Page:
Fish-Flavored Baseball Bat

It's a John Cleese reference.

Wednesday, April 01, 2009

VHS Vednesday: Get Rita

GET RITA (1975). Directed by Giorgio Capitani (or Tom Rowe, according to the video box). Starring Sophia Loren, Marcello Mastroianni, and Aldo Maccione.
(I couldn't find an image of the US VHS tape cover online; this is the German cover.)

Among the all-time great screen couples, there are several that stand out. Astaire and Rogers. Tracy and Hepburn. Bogart and Bacall. And Sophia Loren and Marcello Mastroianni.

Loren and Mastroianni collaborated on 14 movies in all, including several acclaimed classics (Marriage, Italian Style; Yesterday, Today, and Tomorrow; A Special Day). Their on-screen chemistry was undeniable; unfortunately, it became so irresistible that some filmmakers thought that simply putting them together was guaranteed magic, and so they neglected other aspects of the movie, such as the script.

Get Rita (also known by such varied titles as Gun Moll, Sex Pot, and best of all, Oopsie Poopsie) is one such misfire. The plot revolves around Charlie "The Collar" Colletto (Mastroianni), a hot-tempered gangster with a Rita Hayworth fixation, and Sophia "Poopsie" Pupa (Loren), a prostitute whom Charlie grooms into his mistress and his nightclub's star attraction--until he decides to dump her for a younger Hayworth look-alike (Dalila Di Lazzaro). Things go from bad to worse after Charlie accidentally kills his replacement mistress; Poopsie overhears Charlie telling his loyal henchman Chopin (Aldo Maccione) of the crime, as well as his plan to blame a rival gangster for the killing. To protect herself, Poopsie sets out to counteract Charlie's plan by planting evidence of her own, "framing" the genuinely guilty party.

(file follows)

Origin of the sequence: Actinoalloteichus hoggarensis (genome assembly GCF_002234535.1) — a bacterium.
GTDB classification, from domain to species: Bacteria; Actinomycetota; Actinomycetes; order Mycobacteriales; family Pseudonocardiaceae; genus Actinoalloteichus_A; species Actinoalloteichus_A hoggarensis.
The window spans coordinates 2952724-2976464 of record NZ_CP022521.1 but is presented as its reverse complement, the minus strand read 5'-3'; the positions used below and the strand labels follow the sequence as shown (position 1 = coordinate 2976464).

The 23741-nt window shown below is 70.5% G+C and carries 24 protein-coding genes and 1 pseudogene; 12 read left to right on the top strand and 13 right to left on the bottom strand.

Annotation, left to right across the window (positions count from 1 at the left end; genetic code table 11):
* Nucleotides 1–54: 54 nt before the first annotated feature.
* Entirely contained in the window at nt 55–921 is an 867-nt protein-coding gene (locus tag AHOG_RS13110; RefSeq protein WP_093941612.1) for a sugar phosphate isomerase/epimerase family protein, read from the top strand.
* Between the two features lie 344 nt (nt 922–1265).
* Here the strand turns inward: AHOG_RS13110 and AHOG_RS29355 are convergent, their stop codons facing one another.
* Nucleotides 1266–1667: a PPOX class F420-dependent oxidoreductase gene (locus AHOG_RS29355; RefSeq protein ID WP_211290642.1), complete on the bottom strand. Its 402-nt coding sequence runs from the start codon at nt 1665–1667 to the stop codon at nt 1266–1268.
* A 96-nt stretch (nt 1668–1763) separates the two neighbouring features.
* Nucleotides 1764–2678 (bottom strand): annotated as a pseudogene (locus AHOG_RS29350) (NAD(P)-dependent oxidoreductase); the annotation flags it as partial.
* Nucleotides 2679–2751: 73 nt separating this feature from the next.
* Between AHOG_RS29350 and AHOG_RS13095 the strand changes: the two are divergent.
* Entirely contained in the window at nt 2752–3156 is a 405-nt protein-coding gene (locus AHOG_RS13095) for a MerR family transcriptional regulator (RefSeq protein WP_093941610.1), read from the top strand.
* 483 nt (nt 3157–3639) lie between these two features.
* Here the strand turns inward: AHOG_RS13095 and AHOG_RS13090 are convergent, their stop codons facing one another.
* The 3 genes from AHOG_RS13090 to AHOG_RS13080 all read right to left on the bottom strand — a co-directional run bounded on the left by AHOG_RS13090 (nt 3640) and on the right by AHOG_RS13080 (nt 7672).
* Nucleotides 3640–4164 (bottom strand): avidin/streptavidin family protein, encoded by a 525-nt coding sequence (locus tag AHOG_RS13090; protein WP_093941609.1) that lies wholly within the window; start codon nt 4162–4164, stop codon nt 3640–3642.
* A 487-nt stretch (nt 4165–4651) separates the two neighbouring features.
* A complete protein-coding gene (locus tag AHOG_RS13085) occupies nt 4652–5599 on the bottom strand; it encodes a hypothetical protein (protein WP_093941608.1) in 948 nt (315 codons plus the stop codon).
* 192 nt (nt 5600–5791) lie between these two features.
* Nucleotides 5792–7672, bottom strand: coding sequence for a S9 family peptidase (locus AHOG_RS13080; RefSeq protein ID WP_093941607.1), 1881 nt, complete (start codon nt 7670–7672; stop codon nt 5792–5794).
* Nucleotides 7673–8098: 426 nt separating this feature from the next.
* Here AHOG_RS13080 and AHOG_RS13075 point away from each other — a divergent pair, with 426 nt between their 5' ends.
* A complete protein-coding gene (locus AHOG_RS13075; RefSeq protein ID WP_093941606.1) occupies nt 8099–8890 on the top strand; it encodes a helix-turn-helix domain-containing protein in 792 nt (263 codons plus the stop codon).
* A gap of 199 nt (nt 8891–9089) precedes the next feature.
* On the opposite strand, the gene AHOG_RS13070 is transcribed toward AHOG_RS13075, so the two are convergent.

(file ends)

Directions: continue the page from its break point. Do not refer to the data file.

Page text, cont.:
Get Rita is based on Cornell Woolrich's 1939 short story "Collared"; while I haven't read Woolrich's story, I'm certain that it treats its subject matter a great deal more seriously than the film, which turns every situation (no matter how morbid) into broad farce. As Poopsie tampers with the crime scene, she narrates her actions in a peppy, up-tempo song ("They say the dead don't talk, but this one's gonna squawk!"). Now, I'm a great admirer of dark comedy--but if you're going to turn murder into a joke, it should at least be funny. The jokes in Get Rita just fall flat, from Charlie's opening narration introducing himself ("My doctor says I have the body of a young man. I don't know how he knows; it's in the trunk of my car.") to the climactic slapstick car chase. And then there's the scene where Poopsie shows up at the nightclub with a black eye; I know it was a different time, but it's still hard for me to imagine anybody ever thinking that this was funny. Perhaps the story might have worked better as a straightforwards film noir; unfortunately, that's not the movie that was made.

Who's Leaving This Off Their Resume?

Get Rita is definitely not a shining moment in the careers of either Sophia Loren or Marcello Mastroianni, and the US release makes it even more difficult to judge their performances, as their trademark chemistry is lost beneath the horrible dubbing. It's especially jarring to hear a squeaky Betty Boop voice coming out of Ms. Loren; it just doesn't suit her at all. Oh well, at least they have 13 other movies to choose from...



Post a Comment

<< Home